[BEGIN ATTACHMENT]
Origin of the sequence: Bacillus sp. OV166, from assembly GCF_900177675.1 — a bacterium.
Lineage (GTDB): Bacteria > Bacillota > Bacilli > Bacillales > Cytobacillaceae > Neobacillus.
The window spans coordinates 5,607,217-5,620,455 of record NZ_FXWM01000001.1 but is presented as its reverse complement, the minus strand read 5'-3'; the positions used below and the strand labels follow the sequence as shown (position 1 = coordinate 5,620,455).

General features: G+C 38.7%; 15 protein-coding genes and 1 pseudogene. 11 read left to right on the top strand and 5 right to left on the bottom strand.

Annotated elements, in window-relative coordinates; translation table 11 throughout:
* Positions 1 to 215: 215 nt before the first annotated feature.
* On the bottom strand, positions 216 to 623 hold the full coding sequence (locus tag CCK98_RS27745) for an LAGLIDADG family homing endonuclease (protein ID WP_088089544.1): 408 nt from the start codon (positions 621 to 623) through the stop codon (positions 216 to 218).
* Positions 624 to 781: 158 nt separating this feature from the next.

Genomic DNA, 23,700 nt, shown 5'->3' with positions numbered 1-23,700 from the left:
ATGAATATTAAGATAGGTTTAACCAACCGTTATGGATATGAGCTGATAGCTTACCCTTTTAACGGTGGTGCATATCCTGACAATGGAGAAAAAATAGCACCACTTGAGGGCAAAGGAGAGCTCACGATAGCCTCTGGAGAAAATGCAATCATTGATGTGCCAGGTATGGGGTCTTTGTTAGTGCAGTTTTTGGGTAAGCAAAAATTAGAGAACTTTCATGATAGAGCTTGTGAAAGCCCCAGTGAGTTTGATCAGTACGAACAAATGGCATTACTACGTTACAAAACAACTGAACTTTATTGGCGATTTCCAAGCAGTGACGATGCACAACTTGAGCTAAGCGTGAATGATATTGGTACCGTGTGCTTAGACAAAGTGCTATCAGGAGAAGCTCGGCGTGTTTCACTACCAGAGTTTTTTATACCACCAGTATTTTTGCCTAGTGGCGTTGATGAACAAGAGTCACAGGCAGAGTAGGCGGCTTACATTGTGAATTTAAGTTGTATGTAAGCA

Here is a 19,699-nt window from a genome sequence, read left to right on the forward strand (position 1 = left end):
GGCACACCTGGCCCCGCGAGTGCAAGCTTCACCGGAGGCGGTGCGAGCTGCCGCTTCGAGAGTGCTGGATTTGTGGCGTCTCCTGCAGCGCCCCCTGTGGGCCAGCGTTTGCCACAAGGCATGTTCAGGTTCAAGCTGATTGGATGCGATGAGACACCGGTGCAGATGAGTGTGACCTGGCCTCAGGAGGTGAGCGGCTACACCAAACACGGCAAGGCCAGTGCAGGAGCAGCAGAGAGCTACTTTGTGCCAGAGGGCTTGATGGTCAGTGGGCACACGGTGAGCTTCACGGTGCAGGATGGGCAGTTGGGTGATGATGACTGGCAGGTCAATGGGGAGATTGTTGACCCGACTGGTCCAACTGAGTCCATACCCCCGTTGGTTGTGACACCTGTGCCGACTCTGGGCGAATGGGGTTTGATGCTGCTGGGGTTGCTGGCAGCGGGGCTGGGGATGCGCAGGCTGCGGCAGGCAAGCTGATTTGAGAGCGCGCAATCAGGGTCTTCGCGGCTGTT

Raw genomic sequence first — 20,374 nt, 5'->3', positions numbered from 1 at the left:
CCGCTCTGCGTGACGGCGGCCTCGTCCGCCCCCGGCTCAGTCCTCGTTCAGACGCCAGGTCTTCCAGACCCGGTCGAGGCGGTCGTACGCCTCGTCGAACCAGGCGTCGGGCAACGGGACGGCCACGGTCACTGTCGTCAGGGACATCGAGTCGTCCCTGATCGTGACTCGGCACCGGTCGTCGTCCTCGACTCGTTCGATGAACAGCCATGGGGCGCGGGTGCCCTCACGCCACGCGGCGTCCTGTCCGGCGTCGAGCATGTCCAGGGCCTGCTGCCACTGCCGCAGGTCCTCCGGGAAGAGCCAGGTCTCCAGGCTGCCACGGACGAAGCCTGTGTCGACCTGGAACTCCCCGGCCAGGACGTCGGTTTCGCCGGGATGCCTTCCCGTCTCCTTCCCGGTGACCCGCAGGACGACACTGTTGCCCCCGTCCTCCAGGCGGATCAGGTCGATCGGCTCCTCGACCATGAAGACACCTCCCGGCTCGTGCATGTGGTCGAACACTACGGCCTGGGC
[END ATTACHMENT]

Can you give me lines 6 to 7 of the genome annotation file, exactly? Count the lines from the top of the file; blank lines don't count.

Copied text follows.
* Positions 1 to 215: 215 nt before the first annotated feature.
* On the bottom strand, positions 216 to 623 hold the full coding sequence (locus tag CCK98_RS27745) for an LAGLIDADG family homing endonuclease (protein ID WP_088089544.1): 408 nt from the start codon (positions 621 to 623) through the stop codon (positions 216 to 218).